Shares of the oil giant burst higher on Tuesday, closing up 3.45% to $42.82, after the company's report of strong earnings in early morning hours.
That is helped in no small part by the company's massive $10.3 billion buyout of BHP's onshore U.S. assets, particularly those in the highly profitable Permian basin.
"In 2018 we invested $12 billion of organic capital, underpinned by continued gains in execution performance, great delivery from the team and thereby creating the space for the BHP transaction," BP Upstream CEO Bernard Looney said. "We strengthened our portfolio notably through the acquisition of BHP's U.S. onshore assets which added 4.6 billion barrels to our resource base."
Analysts were bullish on this particular acquisition given its already visible impact on the company's big earnings beat.
"Into the fourth quarter, we were concerned around BHP integration, downstream headwinds and higher gearing. This proved overly cautious," J.P. Morgan analyst Christyan F. Malek said. "The BHP acquisition continues to surprise to the upside in terms of productivity and cash synergies."
The cash synergies have been a blessing for BP shareholders given the company's history of divestments in recent years to fund ballooning Macondo payments that have now eclipsed $65 billion since the time of the Deepwater Horizon disaster.
To be sure, the company is guiding over $10 billion in divestments over the next two years, in order to polish off litigation costs and fund this large-scale transaction.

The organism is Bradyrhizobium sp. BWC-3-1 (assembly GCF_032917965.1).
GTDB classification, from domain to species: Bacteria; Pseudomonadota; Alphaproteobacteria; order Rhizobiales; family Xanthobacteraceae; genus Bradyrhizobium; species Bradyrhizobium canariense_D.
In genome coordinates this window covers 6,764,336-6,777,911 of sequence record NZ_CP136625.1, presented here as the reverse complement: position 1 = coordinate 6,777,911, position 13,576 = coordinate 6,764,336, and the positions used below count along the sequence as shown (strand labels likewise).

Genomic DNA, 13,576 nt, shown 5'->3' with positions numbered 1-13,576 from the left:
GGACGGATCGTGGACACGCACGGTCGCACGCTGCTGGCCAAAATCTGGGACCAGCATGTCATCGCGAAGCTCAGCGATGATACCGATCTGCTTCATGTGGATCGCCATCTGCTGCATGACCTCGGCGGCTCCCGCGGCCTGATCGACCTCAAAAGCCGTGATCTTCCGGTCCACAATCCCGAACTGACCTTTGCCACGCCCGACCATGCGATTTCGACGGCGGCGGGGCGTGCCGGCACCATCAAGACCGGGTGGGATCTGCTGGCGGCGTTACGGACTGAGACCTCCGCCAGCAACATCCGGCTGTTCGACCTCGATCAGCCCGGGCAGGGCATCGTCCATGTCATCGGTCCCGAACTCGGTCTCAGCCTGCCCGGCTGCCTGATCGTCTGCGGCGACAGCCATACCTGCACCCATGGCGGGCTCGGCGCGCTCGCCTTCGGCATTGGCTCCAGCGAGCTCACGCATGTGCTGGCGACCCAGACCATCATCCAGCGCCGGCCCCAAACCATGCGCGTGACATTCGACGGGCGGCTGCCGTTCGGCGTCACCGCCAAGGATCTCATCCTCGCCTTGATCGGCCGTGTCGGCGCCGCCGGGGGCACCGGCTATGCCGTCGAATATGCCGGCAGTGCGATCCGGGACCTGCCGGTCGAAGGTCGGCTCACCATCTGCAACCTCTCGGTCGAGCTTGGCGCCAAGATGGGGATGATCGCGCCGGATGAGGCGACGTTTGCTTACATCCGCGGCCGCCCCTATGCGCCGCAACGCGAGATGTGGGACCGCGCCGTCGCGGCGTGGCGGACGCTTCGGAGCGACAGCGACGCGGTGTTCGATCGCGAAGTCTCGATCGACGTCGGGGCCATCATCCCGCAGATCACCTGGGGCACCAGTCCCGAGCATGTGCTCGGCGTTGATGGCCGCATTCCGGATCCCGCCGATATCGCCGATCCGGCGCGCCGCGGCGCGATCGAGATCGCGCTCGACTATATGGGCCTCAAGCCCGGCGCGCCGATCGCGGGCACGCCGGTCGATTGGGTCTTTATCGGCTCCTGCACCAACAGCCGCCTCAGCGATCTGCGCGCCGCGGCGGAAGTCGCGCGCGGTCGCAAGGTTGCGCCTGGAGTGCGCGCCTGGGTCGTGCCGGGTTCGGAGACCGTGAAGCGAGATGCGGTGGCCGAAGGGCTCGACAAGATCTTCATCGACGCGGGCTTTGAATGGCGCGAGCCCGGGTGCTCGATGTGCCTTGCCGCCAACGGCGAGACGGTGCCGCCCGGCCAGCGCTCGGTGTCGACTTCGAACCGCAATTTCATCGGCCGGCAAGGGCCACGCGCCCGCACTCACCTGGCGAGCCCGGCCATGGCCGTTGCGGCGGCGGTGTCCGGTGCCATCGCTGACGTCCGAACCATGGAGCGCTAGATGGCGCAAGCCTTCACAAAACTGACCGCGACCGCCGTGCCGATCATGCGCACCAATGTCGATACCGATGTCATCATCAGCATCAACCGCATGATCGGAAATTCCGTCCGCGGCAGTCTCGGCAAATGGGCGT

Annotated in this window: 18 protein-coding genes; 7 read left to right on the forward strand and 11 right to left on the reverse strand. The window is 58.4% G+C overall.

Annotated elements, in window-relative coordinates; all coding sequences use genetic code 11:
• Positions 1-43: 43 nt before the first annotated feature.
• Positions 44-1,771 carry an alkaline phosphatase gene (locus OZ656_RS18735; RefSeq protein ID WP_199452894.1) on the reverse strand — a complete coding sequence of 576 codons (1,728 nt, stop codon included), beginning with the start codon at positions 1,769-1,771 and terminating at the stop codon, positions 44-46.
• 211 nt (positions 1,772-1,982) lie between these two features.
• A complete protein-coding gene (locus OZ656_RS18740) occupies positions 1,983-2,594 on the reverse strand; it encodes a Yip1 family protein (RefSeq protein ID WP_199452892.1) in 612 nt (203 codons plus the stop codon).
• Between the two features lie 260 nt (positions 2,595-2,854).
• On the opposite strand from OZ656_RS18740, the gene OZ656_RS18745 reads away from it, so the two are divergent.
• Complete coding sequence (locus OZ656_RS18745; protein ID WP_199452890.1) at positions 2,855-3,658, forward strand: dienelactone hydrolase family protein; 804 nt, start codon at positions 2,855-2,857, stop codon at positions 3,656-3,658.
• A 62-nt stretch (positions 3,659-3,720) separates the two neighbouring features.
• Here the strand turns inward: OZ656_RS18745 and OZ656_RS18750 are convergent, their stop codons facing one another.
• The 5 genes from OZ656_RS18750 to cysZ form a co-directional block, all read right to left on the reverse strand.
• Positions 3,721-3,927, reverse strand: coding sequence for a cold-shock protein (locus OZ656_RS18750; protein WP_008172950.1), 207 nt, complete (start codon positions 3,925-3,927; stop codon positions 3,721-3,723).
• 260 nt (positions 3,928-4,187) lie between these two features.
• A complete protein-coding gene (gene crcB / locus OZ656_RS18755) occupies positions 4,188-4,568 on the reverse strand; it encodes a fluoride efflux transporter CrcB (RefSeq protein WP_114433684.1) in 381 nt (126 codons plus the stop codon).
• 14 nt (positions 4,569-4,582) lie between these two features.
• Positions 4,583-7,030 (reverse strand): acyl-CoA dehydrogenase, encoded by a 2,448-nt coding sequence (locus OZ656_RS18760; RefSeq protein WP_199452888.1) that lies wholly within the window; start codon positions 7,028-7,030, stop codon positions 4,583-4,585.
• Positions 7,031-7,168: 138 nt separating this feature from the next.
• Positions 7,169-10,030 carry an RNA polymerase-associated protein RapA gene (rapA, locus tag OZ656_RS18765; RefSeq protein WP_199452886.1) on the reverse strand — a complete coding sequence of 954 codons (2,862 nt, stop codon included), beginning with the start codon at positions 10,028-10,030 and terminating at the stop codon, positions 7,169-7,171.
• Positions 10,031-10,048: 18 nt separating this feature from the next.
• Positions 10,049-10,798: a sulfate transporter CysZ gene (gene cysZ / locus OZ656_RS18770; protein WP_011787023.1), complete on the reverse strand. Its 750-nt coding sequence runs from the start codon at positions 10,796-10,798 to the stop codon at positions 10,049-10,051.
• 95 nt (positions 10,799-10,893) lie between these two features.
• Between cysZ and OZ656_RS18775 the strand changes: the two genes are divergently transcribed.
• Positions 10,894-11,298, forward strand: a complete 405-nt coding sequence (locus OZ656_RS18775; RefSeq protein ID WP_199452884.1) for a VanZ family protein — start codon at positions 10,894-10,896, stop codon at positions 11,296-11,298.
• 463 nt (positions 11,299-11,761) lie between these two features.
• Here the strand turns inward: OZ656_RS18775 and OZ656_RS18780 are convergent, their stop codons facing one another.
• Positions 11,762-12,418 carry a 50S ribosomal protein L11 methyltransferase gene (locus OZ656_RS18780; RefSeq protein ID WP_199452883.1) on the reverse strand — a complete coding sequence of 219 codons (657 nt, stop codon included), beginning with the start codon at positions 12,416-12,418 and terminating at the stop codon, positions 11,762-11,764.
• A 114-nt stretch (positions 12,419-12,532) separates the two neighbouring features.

The high cost of the deal did raise questions shortly after its close, as the closure on November 1 saw oil prices on the WTI crude decline from around $67 per barrel to around $40 per barrel on Christmas Eve.
Yet, with a recovery in oil prices in recent weeks and bullish outlook from management, the transaction could make the shale-rich regional purchase even more lucrative than its already showing to be.
Additionally, the company's cash pile has shown its flexibility through the transaction, which is already almost fully paid for.
"Through the end of January, we have paid the initial consideration and three deferred installments totaling $7.7 billion with the remainder to be paid through April," CFO Brian Gilvary explained.
As that drag comes out of the portfolio, the BHP projects will become strong tailwinds instead of headwinds, adding to the bullish sentiment stoked by the rolloff of Macondo payments.
"A real improvement in the returns average that we see in what is ahead of us in the plan," Looney concluded. "I think the post-acquisition returns on the BHP transaction are going to be above 25%, again at $55."
Given the strong oil outlook offered by management and moves in the relevant indices, that $55 price target could end up cautious as well, which would certainly be welcome for BP investors.